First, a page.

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Topic: PCB: Hole and pad size (Read 588 times) previous topic - next topic

MartynC

For a regular through hole PCB, how big should the holes be and how big for the pads around the hole (diameter & line thickness?


larryd

#1
Dec 07, 2017, 03:25 am Last Edit: Dec 07, 2017, 03:28 am by larryd
Remember, holes reduce in diameter when plated through.

Manufacturers have a list of available drill bit sizes they offer, check their web site.

I like to have the pads/traces as large as possible to allow for future rework.



No technical PMs.
The last thing you did is where you should start looking.

MartynC

#2
Dec 07, 2017, 08:35 am Last Edit: Dec 07, 2017, 11:57 am by MartynC
For somebody making their first PCB in CorelDraw what sizes would you suggest.
The holes need to fit 1/4 watt resistors, LEDs, TIP120s, chip sockets.


I know CorelDraw is not ideal but it is something I know well and the circuit is fairly basic.
If this works out I may invest the time to learn a PCB design system.




septillion

#3
Dec 07, 2017, 08:54 am Last Edit: Dec 07, 2017, 08:54 am by septillion
It depends on the device you want to mount. You can always find it in the datasheet. But 0,8mm should be fine for stuff like resistors and LED's ans 1mm for lager transistors etc.
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justjohn

. . . I know CorelDraw is not ideal but it is something I know well and the circuit is fairly basic.
If this works out I may invest the time to learn a PCB design system.
I too have used Corel Draw for many years, even for creating DXF files for use with CNC, but for that had to switch to CAD for certain things since it segments things like arcs and some other weird stuff. Anyhow, if the PCB won't be very large, I'd highly recommend getting the free version of Eagle. There's lots of "how-to" vids online, and it's relatively easy to use. One of the least expensive small-order places to have your PCB made, oshPark also works with the output files created by Eagle.

septillion

Especially after Eagle was sold I would go with KiCad. Since version 4 is very good. No size limits and no surprises in the future if Eagle decides to skip the free version.
Use fricking code tags!!!!
I want x => I would like x, I need help => I would like help, Need fast => Go and pay someone to do the job...

NEW Library to make fading leds a piece of cake
https://github.com/septillion-git/FadeLed

westfw

Quote
But 0,8mm should be fine
I agree.  0.8mm is my "generic component hole size", and the only thing I've found that needs a larger hole is the 0.025inch square header pins (1 to 1.1mm) and th power rectifiers (1n400x, for example) (1.3mm?  I used EAGLE's library.)
It's a bit ambiguous, when you specify a hole size of 0.8mm to a PCB fabricator, whether they're increase the drill size slightly to allow for plating on the inside of the hole.  Some apparently think that 0.8mm should be the FINISHED hold size, and some think that should be the exact drill size.  So far, I haven't had boards come back (from several different vendors) with too-tight holes...  If it's going to be really important, ask ahead of time...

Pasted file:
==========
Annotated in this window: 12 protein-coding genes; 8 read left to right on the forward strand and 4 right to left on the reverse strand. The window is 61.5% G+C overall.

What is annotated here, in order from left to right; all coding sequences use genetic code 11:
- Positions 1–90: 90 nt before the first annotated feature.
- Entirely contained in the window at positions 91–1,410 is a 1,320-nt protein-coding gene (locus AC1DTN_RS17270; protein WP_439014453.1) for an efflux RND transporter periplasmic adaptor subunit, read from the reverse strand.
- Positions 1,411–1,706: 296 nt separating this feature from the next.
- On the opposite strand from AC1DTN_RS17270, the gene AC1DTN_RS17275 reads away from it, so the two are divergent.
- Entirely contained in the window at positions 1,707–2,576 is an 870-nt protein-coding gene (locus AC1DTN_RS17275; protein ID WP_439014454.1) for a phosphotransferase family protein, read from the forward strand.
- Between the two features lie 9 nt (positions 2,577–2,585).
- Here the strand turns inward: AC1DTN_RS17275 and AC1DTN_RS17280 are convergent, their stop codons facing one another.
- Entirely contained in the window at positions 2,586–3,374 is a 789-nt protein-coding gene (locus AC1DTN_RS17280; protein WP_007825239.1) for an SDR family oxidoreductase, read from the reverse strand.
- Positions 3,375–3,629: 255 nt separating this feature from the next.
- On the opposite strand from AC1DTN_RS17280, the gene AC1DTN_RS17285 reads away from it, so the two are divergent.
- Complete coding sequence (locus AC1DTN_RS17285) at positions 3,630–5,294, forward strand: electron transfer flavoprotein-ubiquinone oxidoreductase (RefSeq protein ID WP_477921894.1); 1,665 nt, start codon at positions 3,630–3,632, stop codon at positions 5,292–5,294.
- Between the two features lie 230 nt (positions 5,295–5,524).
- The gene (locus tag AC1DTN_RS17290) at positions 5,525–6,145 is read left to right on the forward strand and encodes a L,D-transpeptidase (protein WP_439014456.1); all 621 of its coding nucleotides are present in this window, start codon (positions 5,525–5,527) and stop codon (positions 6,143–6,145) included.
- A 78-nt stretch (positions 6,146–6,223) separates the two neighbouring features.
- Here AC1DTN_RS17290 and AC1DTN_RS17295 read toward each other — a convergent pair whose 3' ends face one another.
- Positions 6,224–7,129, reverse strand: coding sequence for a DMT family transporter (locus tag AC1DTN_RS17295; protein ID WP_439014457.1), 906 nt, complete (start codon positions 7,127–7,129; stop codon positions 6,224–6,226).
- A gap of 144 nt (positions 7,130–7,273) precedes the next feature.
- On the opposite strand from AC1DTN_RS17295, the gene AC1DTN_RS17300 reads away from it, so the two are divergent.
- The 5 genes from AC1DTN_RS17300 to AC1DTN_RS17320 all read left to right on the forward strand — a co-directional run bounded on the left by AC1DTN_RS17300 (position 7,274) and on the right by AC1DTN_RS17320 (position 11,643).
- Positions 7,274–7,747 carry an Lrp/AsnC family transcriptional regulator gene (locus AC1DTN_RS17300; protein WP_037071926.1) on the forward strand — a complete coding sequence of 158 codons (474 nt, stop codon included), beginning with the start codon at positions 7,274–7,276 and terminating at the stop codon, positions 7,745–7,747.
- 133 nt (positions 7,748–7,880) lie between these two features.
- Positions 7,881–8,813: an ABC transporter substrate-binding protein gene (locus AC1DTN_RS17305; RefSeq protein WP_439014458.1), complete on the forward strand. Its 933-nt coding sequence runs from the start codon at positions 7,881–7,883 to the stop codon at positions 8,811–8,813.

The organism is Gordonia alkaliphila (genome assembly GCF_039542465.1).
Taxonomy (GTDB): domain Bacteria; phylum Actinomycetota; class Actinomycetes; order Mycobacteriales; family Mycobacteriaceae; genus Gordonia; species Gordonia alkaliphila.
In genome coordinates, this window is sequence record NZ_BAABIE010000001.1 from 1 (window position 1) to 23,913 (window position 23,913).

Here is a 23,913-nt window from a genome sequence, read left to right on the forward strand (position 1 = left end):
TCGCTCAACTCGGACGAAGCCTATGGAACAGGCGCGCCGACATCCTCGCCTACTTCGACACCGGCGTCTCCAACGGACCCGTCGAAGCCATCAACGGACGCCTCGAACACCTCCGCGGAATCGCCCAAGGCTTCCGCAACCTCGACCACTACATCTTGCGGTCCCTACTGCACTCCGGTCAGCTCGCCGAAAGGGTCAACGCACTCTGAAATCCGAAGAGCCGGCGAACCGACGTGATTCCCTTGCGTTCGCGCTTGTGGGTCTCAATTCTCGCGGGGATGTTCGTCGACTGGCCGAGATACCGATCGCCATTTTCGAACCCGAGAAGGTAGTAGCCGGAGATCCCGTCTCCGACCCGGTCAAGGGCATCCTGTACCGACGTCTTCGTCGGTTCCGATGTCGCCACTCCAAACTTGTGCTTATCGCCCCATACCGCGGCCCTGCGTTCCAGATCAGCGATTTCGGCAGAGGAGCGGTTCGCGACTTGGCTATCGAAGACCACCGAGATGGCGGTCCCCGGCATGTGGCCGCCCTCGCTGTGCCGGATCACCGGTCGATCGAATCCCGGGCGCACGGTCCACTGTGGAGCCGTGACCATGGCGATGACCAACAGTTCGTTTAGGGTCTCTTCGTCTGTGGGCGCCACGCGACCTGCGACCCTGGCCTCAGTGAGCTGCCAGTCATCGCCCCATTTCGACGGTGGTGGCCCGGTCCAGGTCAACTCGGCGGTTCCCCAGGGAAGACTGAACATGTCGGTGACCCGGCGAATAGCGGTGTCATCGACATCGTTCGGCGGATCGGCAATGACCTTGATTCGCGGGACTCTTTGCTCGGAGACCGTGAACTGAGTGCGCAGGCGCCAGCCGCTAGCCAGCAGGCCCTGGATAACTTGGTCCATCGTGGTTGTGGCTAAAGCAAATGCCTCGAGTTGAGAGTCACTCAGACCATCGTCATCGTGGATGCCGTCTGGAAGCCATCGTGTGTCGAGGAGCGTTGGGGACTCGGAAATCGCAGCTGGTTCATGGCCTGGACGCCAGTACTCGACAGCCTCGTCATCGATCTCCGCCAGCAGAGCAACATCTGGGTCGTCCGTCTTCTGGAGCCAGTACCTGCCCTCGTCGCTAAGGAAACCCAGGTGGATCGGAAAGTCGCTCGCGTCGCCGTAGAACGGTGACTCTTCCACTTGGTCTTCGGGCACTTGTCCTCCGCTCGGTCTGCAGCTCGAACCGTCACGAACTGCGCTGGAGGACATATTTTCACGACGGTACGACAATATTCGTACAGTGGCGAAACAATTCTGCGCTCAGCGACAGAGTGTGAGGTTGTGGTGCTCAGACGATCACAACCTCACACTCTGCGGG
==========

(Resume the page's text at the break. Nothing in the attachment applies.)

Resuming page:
septillion

Yeah, for soldering components it's not to critical. Just don't make them to tight, little oversize is filled with solder. It's only critical with press fit connections.
Use fricking code tags!!!!
I want x => I would like x, I need help => I would like help, Need fast => Go and pay someone to do the job...

NEW Library to make fading leds a piece of cake
https://github.com/septillion-git/FadeLed

MarkT

I recommend a small digital caliper guage - very handy for measuring parts.  I guess for a hole
add 0.2mm to the measured part should do, a bit more would be fine, especially for anything with
lots of pins as a close fit makes insertion more fiddly.
[ I will NOT respond to personal messages, I WILL delete them, use the forum please ]

larryd

#9
Dec 07, 2017, 04:21 pm Last Edit: Dec 07, 2017, 04:22 pm by larryd
I use a 75mil pad for 1/4 watt resistors.
A #64 drill bit is more than enough for the hole (non plated single sided PCB).


.
No technical PMs.
The last thing you did is where you should start looking.

TonyWilk

For somebody making their first PCB in CorelDraw what sizes would you suggest.
The holes need to fit 1/4 watt resistors, LEDs, TIP120s, chip sockets.


I know CorelDraw is not ideal but it is something I know well and the circuit is fairly basic.
If this works out I may invest the time to learn a PCB design system.
Have a look at DesignSpark PCB - it's free from RS components:
https://www.rs-online.com/designspark/pcb-software

You can draw your schematic and then make a PCB from it and just print it out. It also lets you just put down pads and tracks for a PCB if you don't want to do the schematic bit.
 

For hole sizes on a simple PCB I'd go with 0.8mm which will fit most things. You may need to go down to 0.7mm for IC's. If you are hand drilling the board, anything smaller is a real pain to do without snapping bits.

Yours,
  TonyWilk



MarkDerbyshire

I only use three sizes depending on the component.  0.8, 1mm and 1.2mm - makes creating the PCB easier for the cnc mill with minimal tool changes

I use DesignSpark which is fairly easy to use once you get over the learning curve.  To create the symbols and pads etc look up the parts specs which will give you the sizing, pad sizes and spacings

MartynC

Thanks everyone.

I've gone with 1mm holes for all. See what happens.


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